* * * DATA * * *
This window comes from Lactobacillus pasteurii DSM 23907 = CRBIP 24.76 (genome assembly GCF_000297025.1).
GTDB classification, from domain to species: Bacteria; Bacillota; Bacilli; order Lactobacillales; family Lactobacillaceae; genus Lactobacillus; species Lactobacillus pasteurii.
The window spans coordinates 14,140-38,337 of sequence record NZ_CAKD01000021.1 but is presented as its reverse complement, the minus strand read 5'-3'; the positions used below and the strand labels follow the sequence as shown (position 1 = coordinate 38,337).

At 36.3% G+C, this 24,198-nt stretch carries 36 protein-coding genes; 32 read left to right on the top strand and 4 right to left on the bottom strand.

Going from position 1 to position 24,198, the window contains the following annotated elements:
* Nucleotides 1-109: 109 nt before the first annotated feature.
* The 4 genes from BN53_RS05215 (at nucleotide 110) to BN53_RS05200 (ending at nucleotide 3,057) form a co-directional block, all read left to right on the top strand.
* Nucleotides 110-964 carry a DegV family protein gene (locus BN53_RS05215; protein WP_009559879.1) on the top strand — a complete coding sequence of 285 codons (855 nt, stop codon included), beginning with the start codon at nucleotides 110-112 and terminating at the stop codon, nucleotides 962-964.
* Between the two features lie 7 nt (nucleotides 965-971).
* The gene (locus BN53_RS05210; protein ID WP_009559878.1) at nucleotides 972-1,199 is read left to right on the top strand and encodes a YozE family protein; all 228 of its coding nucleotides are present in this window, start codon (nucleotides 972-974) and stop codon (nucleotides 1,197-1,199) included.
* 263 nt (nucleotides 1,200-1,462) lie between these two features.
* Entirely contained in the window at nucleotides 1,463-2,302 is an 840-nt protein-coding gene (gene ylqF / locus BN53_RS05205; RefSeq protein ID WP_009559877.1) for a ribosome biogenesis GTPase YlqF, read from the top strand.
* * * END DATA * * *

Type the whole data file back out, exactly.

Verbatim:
This window comes from Lactobacillus pasteurii DSM 23907 = CRBIP 24.76 (genome assembly GCF_000297025.1).
GTDB classification, from domain to species: Bacteria; Bacillota; Bacilli; order Lactobacillales; family Lactobacillaceae; genus Lactobacillus; species Lactobacillus pasteurii.
The window spans coordinates 14,140-38,337 of sequence record NZ_CAKD01000021.1 but is presented as its reverse complement, the minus strand read 5'-3'; the positions used below and the strand labels follow the sequence as shown (position 1 = coordinate 38,337).

At 36.3% G+C, this 24,198-nt stretch carries 36 protein-coding genes; 32 read left to right on the top strand and 4 right to left on the bottom strand.

Going from position 1 to position 24,198, the window contains the following annotated elements:
* Nucleotides 1-109: 109 nt before the first annotated feature.
* The 4 genes from BN53_RS05215 (at nucleotide 110) to BN53_RS05200 (ending at nucleotide 3,057) form a co-directional block, all read left to right on the top strand.
* Nucleotides 110-964 carry a DegV family protein gene (locus BN53_RS05215; protein WP_009559879.1) on the top strand — a complete coding sequence of 285 codons (855 nt, stop codon included), beginning with the start codon at nucleotides 110-112 and terminating at the stop codon, nucleotides 962-964.
* Between the two features lie 7 nt (nucleotides 965-971).
* The gene (locus BN53_RS05210; protein ID WP_009559878.1) at nucleotides 972-1,199 is read left to right on the top strand and encodes a YozE family protein; all 228 of its coding nucleotides are present in this window, start codon (nucleotides 972-974) and stop codon (nucleotides 1,197-1,199) included.
* 263 nt (nucleotides 1,200-1,462) lie between these two features.
* Entirely contained in the window at nucleotides 1,463-2,302 is an 840-nt protein-coding gene (gene ylqF / locus BN53_RS05205; RefSeq protein ID WP_009559877.1) for a ribosome biogenesis GTPase YlqF, read from the top strand.